Review: Winterspell by Claire Legrand

Title: Winterspell (Winterspell #1)18475593

Author: Claire Legrand

Publisher: Simon & Schuster Books For Young Readers

Publication Date: September 30, 2014

Summary: The clock chimes midnight, a curse breaks, and a girl meets a prince . . . but what follows is not all sweetness and sugarplums.

New York City, 1899. Clara Stole, the mayor’s ever-proper daughter, leads a double life. Since her mother’s murder, she has secretly trained in self-defense with the mysterious Drosselmeyer.

Then, on Christmas Eve, disaster strikes.

Her home is destroyed, her father abducted–by beings distinctly nothuman. To find him, Clara journeys to the war-ravaged land of Cane. Her only companion is the dethroned prince Nicholas, bound by a wicked curse. If they’re to survive, Clara has no choice but to trust him, but his haunted eyes burn with secrets–and a need she can’t define. With the dangerous, seductive faery queen Anise hunting them, Clara soon realizes she won’t leave Cane unscathed–if she leaves at all.

Inspired by The Nutcracker, Winterspell is a dark, timeless fairy tale about love and war, longing and loneliness, and a girl who must learn to live without fear.

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This was one of those cases where cover lust got the best of me and now I’m regretting it. I’d read many reviews of this book and heard all about it’s flaws and I still went and bought it just because the cover was pretty and there was a map inside; I should have known better.

One of my main issues with this book is that lots of things in it are just… strange, and not really in a good way. Now I knew going into this book that lots of people had laughed over the fact that Clara, the main character, is apparently in love with a statue. I assumed that it was over-exaggerated and she was probably just fascinated by the statue and admired it. But I was so wrong; it was even worse and even more uncomfortable that I had imagined.

The hard lines of the statue’s thighs, belly, chest, scraped against her skin, snagging at the cotton of her chemise and she found herself moving slowly so as to prolong the contact. Molding herself to the metal, she sighed. Her palms slick with sweat, she slid them up the statue’s chest to cup the chiseled, handsome jaw, and pressed herself closer.” 

This goes on for a while, Clara reminiscing about all the times she would rub against it and at night, in her bed, how she would feel need for it. It was honestly just uncomfortable to read about because she wasn’t just fascinated by this statue, she was straight up consumed by lusty feelings for it. And on top of that, she is living in 1899 and struggles with the fact that these feelings are apparently wicked and wrong. Which I get is a part of that time period, but it was another thing that was just weirdly addressed throughout the book. Clara was constantly ashamed but curious of her body, which is understandable, but also would think that she deserved being pursued and forced into things she didn’t want by this one creepy man, because she would wear a revealing dress or he would catch a glimpse of her skin. It was honestly just distressing to read and it was constantly shoved in your face throughout the book.

” And besides, wasn’t it her fault, that he gazed at her so? She could have gone home; she could have stayed dressed. Instead here she stood, obscene, indecent, and as she stared at the floor, flushing miserably, she knew whatever Dr. Victor might do was what she deserved.”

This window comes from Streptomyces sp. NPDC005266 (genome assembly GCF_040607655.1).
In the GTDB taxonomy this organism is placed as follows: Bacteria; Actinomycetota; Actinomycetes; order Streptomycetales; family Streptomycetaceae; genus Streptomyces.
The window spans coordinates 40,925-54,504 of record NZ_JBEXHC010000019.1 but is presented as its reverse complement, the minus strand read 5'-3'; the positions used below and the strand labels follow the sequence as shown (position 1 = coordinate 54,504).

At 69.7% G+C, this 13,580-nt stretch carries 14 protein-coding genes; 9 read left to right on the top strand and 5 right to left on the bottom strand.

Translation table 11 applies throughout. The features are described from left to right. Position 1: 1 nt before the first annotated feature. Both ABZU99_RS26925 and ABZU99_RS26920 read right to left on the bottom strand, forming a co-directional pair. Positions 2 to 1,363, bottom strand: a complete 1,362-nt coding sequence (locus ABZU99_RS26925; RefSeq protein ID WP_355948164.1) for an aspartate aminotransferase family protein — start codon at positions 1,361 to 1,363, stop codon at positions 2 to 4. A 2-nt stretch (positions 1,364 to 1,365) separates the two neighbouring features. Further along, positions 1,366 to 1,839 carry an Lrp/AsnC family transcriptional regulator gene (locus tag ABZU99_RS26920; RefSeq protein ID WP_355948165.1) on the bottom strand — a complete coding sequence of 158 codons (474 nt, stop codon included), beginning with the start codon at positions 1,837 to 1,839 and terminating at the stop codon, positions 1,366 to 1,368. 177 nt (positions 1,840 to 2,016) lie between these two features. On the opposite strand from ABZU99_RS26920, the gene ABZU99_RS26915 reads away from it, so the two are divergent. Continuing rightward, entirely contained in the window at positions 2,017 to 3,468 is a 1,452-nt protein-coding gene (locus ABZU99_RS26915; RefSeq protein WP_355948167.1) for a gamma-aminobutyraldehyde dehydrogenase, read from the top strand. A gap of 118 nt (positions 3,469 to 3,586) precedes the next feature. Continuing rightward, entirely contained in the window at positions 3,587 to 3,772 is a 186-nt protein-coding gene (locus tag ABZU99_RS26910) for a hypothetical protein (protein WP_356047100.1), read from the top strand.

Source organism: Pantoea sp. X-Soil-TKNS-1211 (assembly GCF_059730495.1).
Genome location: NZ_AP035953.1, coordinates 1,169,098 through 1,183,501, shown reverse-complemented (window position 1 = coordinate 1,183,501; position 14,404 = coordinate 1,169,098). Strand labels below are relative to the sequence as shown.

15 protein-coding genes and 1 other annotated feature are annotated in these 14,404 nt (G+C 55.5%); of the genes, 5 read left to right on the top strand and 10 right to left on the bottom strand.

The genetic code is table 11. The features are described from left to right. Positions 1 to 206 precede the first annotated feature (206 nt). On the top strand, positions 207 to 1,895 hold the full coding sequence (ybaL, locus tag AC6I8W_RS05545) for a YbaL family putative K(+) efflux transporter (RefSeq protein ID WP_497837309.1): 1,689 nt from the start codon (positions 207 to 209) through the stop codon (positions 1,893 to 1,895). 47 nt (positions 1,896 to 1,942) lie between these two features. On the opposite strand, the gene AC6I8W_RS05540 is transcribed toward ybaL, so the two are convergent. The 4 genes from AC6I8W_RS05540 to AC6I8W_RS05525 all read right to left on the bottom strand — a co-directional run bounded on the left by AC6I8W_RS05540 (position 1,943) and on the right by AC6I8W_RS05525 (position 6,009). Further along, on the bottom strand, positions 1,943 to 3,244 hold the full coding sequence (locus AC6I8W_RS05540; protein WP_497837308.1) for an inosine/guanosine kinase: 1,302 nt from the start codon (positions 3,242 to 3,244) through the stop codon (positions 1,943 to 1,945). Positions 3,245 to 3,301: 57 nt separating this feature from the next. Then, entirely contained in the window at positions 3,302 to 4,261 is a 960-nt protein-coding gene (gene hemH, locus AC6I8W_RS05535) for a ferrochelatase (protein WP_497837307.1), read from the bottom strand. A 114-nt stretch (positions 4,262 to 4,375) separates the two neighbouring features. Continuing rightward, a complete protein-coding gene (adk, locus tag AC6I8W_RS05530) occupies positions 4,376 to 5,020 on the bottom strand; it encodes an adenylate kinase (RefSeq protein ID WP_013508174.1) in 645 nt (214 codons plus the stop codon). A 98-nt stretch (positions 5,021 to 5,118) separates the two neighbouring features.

As if that didn’t make the book hard enough to read, there is also the fact that it was just plain boring most of the time. This book was about 450 pages long but it felt like a million and took me forever to trudge though, and now that I’m finished, it doesn’t feel like anything really happened. And a lot of the things that did happen felt really unnecessary, like they could have (and should have) just been cut out and it wouldn’t have mattered. It was hard reading this book and realizing that although there was a lot of filler, the actual plot moved forward at a slug’s pace.

When it came down to the characters, I had just as many issues as everything else. Clara was not likable, she wasn’t strong and she definitely wasn’t anyone I would want to be friends with. At one point, she was going to let a girl on the street get probably raped and killed, telling the other person with her to just sit down and cover his ears and pretend it wasn’t happening because she was too scared to help. But it wasn’t just being too scared or too weak to help, it was the fact that she was okay to just let it happen, which is utterly despicable to me. Besides Clara, we have Nicholas, the long lost prince/statue boy and he was just as unlikable. He lies to Clara constantly, uses her, betrays her, then comes crawling back with apologies and sweet words, thinking it will change everything. I probably disliked him more than Clara, which is really saying something at this point.

Overall, this book really just didn’t do it for me. I will admit that the writing wasn’t awful and certain aspects of the book could have been interesting, but it was hard to even focus on that when I was constantly annoyed or repulsed by everything else going on it the book. I have no problem with sexual situations being in a YA book since that’s part of being a young adult, but this book just crammed it down your throat in so many uncomfortable ways that it was almost unbearable. The characters were all unlikable and their interactions were flat, the plot was boring and uneventful, and I’m honestly amazed I made to the end. When I was finished though, I was very disappointed that I wasted my time on this book.

RATING: 

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